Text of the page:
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The Production and Consumption of Livestock Foods in Pakistan: A Look into the Future

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  • Muhammad Akmal

    (Pakistan Institute of Development Economics, Islamabad.)

Abstract

The supply response functions for beef, mutton, poultry meat, eggs, and fresh milk are estimated using the polynomial price lag model, and that of fish meat production using the stock adjustment model. Both the production and domestic consumption of these foods are then projected over the period 1993-94 through 2004-05 using the estimated supply response functions and the existing estimates of demand parameters assuming trend growth of exogenous variables. In the case of mutton and fresh milk there is excess demand, while in the rest of the cases surplus production is predicted. A significant proportion of the anticipated excess demand for mutton and fresh milk can be eliminated by increasing the rate of credit supply to these sub-sectors.

Suggested Citation

  • Muhammad Akmal, 1994. "The Production and Consumption of Livestock Foods in Pakistan: A Look into the Future," The Pakistan Development Review, Pakistan Institute of Development Economics, vol. 33(1), pages 19-39.
  • Handle: RePEc:pid:journl:v:33:y:1994:i:1:p:19-39
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    File URL: http://www.pide.org.pk/pdf/PDR/1994/Volume1/19-39.pdf
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    References listed on IDEAS

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    1. Marc Nerlove, 1956. "Estimates of the Elasticities of Supply of Selected Agricultural Commodities," American Journal of Agricultural Economics, Agricultural and Applied Economics Association, vol. 38(2), pages 496-509.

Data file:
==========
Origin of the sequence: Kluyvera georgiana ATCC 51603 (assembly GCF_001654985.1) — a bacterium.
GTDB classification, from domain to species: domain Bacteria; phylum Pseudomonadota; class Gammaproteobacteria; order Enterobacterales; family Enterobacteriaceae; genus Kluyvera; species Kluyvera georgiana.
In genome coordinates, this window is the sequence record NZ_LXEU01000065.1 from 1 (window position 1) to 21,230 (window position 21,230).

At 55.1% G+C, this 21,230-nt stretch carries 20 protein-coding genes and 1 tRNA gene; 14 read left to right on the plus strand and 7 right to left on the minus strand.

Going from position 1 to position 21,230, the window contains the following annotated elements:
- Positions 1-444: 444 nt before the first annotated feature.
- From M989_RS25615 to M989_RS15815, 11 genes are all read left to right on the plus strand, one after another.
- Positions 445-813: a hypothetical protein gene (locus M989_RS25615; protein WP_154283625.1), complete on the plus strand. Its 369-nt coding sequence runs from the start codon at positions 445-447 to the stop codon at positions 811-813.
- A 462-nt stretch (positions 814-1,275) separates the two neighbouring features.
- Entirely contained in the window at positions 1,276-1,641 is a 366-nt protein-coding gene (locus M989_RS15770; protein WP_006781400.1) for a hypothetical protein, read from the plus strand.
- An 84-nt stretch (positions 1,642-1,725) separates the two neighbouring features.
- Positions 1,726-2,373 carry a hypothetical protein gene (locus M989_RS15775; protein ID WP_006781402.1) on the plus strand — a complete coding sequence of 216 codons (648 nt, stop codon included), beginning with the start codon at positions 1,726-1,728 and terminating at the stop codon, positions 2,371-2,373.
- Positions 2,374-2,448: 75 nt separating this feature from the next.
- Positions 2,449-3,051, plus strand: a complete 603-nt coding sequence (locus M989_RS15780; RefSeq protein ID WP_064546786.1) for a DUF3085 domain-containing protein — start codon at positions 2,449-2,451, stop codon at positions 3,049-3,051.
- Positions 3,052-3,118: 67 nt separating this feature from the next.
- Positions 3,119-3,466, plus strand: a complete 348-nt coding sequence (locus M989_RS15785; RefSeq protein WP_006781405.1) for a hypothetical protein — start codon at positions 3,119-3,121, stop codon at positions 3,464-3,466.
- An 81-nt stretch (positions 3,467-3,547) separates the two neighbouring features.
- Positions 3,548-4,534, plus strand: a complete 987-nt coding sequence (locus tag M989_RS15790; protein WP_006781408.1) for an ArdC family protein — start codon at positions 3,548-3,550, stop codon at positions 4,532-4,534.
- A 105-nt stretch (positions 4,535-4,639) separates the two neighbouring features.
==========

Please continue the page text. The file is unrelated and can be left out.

2. Thornton, Daniel L & Batten, Dallas S, 1985. "Lag-Length Selection and Tests of Granger Causality between Money and Income," Journal of Money, Credit and Banking, Blackwell Publishing, vol. 17(2), pages 164-178, May.
    3. Harlow W. Halvorson, 1958. "The Response of Milk Production to Price," American Journal of Agricultural Economics, Agricultural and Applied Economics Association, vol. 40(5), pages 1101-1113.
    4. N. A. Burney & M. Akmal, 1991. "Food Demand In Pakistan: An Application Of The Extended Linear Expenditure System," Journal of Agricultural Economics, Wiley Blackwell, vol. 42(2), pages 185-195.
    5. George W. Ladd & George R. Winter, 1961. "Supply of Dairy Products by Iowa Farmers," American Journal of Agricultural Economics, Agricultural and Applied Economics Association, vol. 43(1), pages 113-122.
    6. Peter Tryfos, 1974. "Canadian Supply Functions for Livestock and Meat," American Journal of Agricultural Economics, Agricultural and Applied Economics Association, vol. 56(1), pages 107-113.
    7. Lutkepohl, Helmut, 1981. "A model for non-negative and non-positive distributed lag functions," Journal of Econometrics, Elsevier, vol. 16(2), pages 211-219, June.
    8. J.-P. Chavas & A. F. Kraus, 1990. "Population Dynamics And Milk Supply Response In The Us Lake States," Journal of Agricultural Economics, Wiley Blackwell, vol. 41(1), pages 75-84.
    9. Paul L. Kelley & Dale A. Knight, 1965. "Short-Run Elasticities of Supply for Milk," American Journal of Agricultural Economics, Agricultural and Applied Economics Association, vol. 47(1), pages 93-104.
    10. Howarth E. Bouis, 1992. "Food Demand Elasticities by Income Group by Urban and Rural Populations for Pakistan," The Pakistan Development Review, Pakistan Institute of Development Economics, vol. 31(4), pages 997-1017.
    11. Hsiao, Cheng, 1981. "Autoregressive modelling and money-income causality detection," Journal of Monetary Economics, Elsevier, vol. 7(1), pages 85-106.
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    Cited by:

    1. Rizwan Shabbir, 2014. "Institutional Development and Sustainable Growth for Livestock Sector in Pakistan," International Journal of Economics and Empirical Research (IJEER), The Economics and Social Development Organization (TESDO), vol. 2(10), pages 394-404, October.

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